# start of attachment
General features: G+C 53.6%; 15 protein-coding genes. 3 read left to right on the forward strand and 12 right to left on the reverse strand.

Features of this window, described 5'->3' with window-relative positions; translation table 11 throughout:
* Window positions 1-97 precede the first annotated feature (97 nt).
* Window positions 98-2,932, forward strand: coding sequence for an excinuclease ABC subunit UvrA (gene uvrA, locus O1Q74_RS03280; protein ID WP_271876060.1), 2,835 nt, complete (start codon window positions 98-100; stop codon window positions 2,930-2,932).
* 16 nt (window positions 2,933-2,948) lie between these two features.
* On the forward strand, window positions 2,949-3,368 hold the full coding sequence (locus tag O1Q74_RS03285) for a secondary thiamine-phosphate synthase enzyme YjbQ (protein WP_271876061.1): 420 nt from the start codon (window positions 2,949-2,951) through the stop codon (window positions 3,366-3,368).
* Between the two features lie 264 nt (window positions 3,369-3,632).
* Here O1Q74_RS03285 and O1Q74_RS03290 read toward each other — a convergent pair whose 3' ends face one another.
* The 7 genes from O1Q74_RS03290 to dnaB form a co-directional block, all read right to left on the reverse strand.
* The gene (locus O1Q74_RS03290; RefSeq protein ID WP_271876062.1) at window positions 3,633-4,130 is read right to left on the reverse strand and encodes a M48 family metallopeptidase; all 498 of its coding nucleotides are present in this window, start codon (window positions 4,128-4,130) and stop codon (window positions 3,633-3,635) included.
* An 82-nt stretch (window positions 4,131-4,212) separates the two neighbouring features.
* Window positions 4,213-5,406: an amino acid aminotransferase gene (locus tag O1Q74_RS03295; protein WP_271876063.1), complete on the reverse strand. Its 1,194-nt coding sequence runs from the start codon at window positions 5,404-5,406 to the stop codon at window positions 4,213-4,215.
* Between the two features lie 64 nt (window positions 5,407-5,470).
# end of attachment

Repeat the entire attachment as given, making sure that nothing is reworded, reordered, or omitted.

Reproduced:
General features: G+C 53.6%; 15 protein-coding genes. 3 read left to right on the forward strand and 12 right to left on the reverse strand.

Features of this window, described 5'->3' with window-relative positions; translation table 11 throughout:
* Window positions 1-97 precede the first annotated feature (97 nt).
* Window positions 98-2,932, forward strand: coding sequence for an excinuclease ABC subunit UvrA (gene uvrA, locus O1Q74_RS03280; protein ID WP_271876060.1), 2,835 nt, complete (start codon window positions 98-100; stop codon window positions 2,930-2,932).
* 16 nt (window positions 2,933-2,948) lie between these two features.
* On the forward strand, window positions 2,949-3,368 hold the full coding sequence (locus tag O1Q74_RS03285) for a secondary thiamine-phosphate synthase enzyme YjbQ (protein WP_271876061.1): 420 nt from the start codon (window positions 2,949-2,951) through the stop codon (window positions 3,366-3,368).
* Between the two features lie 264 nt (window positions 3,369-3,632).
* Here O1Q74_RS03285 and O1Q74_RS03290 read toward each other — a convergent pair whose 3' ends face one another.
* The 7 genes from O1Q74_RS03290 to dnaB form a co-directional block, all read right to left on the reverse strand.
* The gene (locus O1Q74_RS03290; RefSeq protein ID WP_271876062.1) at window positions 3,633-4,130 is read right to left on the reverse strand and encodes a M48 family metallopeptidase; all 498 of its coding nucleotides are present in this window, start codon (window positions 4,128-4,130) and stop codon (window positions 3,633-3,635) included.
* An 82-nt stretch (window positions 4,131-4,212) separates the two neighbouring features.
* Window positions 4,213-5,406: an amino acid aminotransferase gene (locus tag O1Q74_RS03295; protein WP_271876063.1), complete on the reverse strand. Its 1,194-nt coding sequence runs from the start codon at window positions 5,404-5,406 to the stop codon at window positions 4,213-4,215.
* Between the two features lie 64 nt (window positions 5,407-5,470).